This Top Workplace was built on trash

Published April 5, 2019

TAMPA — Back in 1995, an apartment dweller named Mike Ferris was taking his garbage to a compactor when it started to leak all over. This is not good, Ferris thought.

He pitched an apartment management company on a new service: Let tenants leave their garbage bags by their doors each night and someone else pick them up and cart them away.

"And the rest is history,'' says Shawn Handrahan, CEO of Tampa-based Valet Living. "It was a genius idea.''

Originally called Valet Trash, for the first service it provided, Valet Living now does pet walking, apartment cleaning, grocery delivery and many other chores for which busy renters today often lack the time. A decade ago, it serviced 130,000 housing units; today, that number is 1.3 million. In the Tampa Bay area alone, Valet Living is in more than 170 apartment communities, including the Hermitage and Cottonwood Bayview in downtown St. Petersburg and the Aurora and 2 Bayshore in Tampa.

Revenues are an impressive $200 million a year.

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Handrahan attributes the company's phenomenal growth to both the quality of service it provides — ''if we put your groceries in the refrigerator, all the labels are facing out" — and the emphasis on hiring and retaining good employees.

"Our people make the company; I'm the least important person here,'' says Handrahan, whose company ranked among Tampa Bay's Top Workplaces this year for the third consecutive year.

Handrahan, who joined Valet Living in 2012 after it was bought by a private equity firm, quickly realized that employee morale would improve with a move from the dark, dreary building in which the company was then based. Valet Living now takes up the entire seventh floor of the Wells Fargo Center where most in-house employees — though not Handrahan — have stunning views from their light, airy offices.

At least once and often twice a week, the company provides bagels, fruit and other complimentary treats in a break room overlooking the Hillsborough River. An ''anniversary'' board shows the dates that employees started with the company. A foosball table invites impromptu tourneys.

With more than 6,000 employees in 43 states, Valet Living keeps in touch with everyone through a social media platform called Workplace by Facebook. People can post photos, swap ideas, shares stories and company news.

"It helps us connect to all of our associates,'' says public relations director Nikita Bhappu, who's from Texas (but fell in love with the Tampa Bay area when, in her first job out of college, she drove an Oscar Mayer Wienermobile across the Sunshine Skyway bridge.) "The CEO (Handrahan) is super active on this page. He'll be the first one to say, 'Welcome to the family.' ''

Since Valet Living began using Workplace, the company's attrition rate has dropped sharply.

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Employees — Valet Living calls them "associates'' — participate in local charitable events such as the St. Jude Walk to end childhood cancer. After Hurricane Harvey in 2017, they raised $40,000 that was matched by the company.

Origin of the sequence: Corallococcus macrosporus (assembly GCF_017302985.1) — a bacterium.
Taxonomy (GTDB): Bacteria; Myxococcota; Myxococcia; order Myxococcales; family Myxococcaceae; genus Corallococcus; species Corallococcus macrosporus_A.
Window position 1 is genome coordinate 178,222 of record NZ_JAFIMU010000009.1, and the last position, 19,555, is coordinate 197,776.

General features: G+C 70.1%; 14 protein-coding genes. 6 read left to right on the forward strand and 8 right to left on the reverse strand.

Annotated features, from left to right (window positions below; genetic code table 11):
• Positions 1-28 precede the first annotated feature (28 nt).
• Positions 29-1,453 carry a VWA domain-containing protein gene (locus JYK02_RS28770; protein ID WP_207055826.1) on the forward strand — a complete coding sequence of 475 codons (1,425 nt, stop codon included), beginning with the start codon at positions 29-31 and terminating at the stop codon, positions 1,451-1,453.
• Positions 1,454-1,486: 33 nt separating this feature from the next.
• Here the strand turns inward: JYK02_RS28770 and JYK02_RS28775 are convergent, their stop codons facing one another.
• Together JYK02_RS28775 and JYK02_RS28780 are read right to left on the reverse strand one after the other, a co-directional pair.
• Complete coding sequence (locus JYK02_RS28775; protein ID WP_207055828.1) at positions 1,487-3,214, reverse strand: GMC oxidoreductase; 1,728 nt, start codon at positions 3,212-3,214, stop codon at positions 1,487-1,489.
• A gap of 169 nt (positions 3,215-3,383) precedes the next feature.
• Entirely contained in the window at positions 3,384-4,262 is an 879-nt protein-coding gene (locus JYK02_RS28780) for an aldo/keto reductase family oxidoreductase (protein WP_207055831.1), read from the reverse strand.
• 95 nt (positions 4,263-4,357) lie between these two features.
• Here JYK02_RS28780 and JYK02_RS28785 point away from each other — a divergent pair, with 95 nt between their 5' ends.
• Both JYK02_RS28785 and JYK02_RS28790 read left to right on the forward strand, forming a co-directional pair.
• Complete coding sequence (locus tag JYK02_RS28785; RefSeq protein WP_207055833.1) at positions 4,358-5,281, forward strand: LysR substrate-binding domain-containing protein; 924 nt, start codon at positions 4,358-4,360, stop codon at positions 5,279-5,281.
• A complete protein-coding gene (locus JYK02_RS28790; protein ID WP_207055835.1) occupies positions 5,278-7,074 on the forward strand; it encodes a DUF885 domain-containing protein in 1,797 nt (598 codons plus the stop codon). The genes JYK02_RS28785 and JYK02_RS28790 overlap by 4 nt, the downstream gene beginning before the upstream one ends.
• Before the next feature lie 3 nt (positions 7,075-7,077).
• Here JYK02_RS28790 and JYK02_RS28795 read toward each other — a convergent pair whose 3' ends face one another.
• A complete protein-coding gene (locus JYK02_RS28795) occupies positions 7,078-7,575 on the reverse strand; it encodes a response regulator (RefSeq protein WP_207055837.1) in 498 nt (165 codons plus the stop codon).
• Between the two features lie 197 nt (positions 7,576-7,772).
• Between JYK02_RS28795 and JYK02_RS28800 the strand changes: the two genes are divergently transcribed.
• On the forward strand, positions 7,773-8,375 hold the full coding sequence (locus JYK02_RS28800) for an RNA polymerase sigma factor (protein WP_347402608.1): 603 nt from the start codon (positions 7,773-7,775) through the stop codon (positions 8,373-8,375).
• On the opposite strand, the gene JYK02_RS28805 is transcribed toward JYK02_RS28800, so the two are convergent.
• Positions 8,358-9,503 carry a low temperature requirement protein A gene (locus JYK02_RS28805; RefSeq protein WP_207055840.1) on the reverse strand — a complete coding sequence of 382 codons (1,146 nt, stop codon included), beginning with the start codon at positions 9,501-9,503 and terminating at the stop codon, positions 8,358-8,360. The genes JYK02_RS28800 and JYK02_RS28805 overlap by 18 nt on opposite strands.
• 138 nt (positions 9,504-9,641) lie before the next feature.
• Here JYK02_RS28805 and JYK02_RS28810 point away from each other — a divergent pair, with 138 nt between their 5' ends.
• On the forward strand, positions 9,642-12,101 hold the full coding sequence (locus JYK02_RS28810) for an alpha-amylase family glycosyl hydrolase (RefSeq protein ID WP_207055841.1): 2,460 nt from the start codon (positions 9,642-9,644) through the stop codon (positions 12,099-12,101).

The bulk of Valet Living's business is still trash pickup, done five nights a week between 8 p.m. and 11 p.m. by part-time "service valets.'' They must pass background checks, have good driving records and be able to lift at least 50 pounds. The hours make it ideal for people like Dean Alcover, 34.

Alcover had a full-time assembly job with a military contractor when a co-worker referred him to Valet Living.

"I had just become a new homeowner and was looking to make a little money on the side,'' he said. "With four kids, it also gave me an excuse to get out of the house.''

The service valets are around so often that they almost become part of the communities they serve. Residents leave Christmas cards, tips or just stop to chat. A few years ago, a valet in Orlando noticed that an elderly woman who lived alone had failed to put out her trash two nights in a row. He alerted authorities, who discovered the woman had fallen and had not been able to call for help. On other occasions, the valets' presence has thwarted thefts and break-ins.

"We're like the modern-day milkman,'' Alcover says

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Two years ago, Alcover was promoted to district manager, overseeing operations in 17 apartment communities in the Clearwater-Largo area. He is an example of Valet Living's commitment to promoting from within; 67 service valets were promoted to district manager last year, double the number in 2017.

"A lot of companies as they grow, they restrict employees,'' says Nick Choma, 39, senior regional director of operations. "We do the complete opposite — there's lots of empowerment. When we see talent and personality we like to promote.''

Handrahan, the CEO, won't give exact figures but says Valet Living pays "substantially'' above minimum wage. Even part-time employees can participate in a tuition reimbursement plan

Sharie Lesniak, 52, joined the company a little over a year ago as creative director. She was particularly impressed by the fact that Valet Living created the apartment-service category that it now dominates.

"When I walked in the door,'' she said, "you could tell by the people — it's a super innovative company.''

Contact Susan Taylor Martin at or (727) 893-8642. Follow @susanskate.


Valet Living provides trash pickup, pet walking and other services to apartment communities nationwide.

Employees: 62

Location: Tampa



"It's a great challenge to do what we do. I've been put in a position where I can make a difference in my own team.''

"It's all about residents and making a difference to a community.''